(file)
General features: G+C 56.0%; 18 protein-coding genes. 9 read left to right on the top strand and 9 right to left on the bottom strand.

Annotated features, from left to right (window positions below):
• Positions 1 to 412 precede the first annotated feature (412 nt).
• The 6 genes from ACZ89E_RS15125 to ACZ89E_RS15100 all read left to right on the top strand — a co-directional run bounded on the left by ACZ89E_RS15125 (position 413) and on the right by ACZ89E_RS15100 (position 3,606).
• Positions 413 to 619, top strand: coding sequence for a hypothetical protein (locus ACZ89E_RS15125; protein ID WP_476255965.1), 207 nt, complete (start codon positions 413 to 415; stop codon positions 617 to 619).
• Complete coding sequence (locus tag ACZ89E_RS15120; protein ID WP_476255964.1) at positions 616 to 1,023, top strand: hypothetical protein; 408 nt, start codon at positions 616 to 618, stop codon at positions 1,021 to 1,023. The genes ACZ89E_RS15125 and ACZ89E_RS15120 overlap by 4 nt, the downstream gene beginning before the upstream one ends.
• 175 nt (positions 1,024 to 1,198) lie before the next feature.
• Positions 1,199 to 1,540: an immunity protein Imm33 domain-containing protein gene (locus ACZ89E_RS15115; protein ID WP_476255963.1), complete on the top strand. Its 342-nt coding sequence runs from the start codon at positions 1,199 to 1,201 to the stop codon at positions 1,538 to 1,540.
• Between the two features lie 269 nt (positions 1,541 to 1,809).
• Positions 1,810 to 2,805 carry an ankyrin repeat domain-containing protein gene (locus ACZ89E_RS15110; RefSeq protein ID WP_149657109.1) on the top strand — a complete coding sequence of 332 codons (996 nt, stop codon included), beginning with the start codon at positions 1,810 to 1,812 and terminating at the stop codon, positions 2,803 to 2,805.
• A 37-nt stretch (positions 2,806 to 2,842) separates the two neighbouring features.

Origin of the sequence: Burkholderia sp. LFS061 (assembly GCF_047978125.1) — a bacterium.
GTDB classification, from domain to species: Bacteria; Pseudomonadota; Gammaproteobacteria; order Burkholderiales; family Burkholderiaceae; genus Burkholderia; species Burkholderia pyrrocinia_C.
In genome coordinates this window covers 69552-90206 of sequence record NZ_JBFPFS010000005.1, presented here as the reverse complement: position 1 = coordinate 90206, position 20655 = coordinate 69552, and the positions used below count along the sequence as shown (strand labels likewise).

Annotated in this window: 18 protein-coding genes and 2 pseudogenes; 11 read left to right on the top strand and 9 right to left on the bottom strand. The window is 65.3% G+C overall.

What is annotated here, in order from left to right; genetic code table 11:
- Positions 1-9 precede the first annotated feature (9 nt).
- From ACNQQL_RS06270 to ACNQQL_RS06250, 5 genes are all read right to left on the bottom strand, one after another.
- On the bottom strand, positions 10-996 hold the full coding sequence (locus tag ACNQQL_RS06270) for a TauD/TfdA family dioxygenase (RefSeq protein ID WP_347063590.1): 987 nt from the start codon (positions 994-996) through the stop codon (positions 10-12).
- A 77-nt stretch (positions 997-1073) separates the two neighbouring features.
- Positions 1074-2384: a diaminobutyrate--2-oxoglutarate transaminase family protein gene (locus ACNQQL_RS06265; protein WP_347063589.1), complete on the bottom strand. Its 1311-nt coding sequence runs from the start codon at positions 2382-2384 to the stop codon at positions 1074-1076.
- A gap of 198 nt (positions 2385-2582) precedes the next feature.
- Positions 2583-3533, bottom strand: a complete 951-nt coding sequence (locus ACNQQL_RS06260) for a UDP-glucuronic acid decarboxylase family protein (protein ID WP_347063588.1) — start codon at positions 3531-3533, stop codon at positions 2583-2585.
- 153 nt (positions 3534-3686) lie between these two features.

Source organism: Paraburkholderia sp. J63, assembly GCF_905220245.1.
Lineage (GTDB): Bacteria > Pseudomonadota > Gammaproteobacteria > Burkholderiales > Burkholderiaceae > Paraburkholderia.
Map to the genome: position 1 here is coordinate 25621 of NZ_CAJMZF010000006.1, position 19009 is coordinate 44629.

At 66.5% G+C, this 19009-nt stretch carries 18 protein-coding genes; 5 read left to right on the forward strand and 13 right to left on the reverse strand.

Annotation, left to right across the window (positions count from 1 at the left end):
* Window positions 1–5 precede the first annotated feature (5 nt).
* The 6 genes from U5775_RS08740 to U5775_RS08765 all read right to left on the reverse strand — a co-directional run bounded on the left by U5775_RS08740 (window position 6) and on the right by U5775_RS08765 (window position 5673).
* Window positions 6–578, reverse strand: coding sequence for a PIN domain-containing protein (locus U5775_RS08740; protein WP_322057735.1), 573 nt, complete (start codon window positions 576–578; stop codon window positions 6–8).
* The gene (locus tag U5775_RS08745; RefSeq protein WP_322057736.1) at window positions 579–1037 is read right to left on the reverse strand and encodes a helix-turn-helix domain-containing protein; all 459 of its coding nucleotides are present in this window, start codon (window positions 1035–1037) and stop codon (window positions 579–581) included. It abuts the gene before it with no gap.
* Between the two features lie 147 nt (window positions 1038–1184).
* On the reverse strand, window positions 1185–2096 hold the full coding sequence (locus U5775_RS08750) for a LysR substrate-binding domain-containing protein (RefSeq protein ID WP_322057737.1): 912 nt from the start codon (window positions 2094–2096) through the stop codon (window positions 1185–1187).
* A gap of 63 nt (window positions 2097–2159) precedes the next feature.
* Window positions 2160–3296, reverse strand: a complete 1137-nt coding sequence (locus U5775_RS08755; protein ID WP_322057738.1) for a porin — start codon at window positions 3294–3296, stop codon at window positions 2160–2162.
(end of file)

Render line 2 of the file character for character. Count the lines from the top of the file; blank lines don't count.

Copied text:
Annotated features, from left to right (window positions below):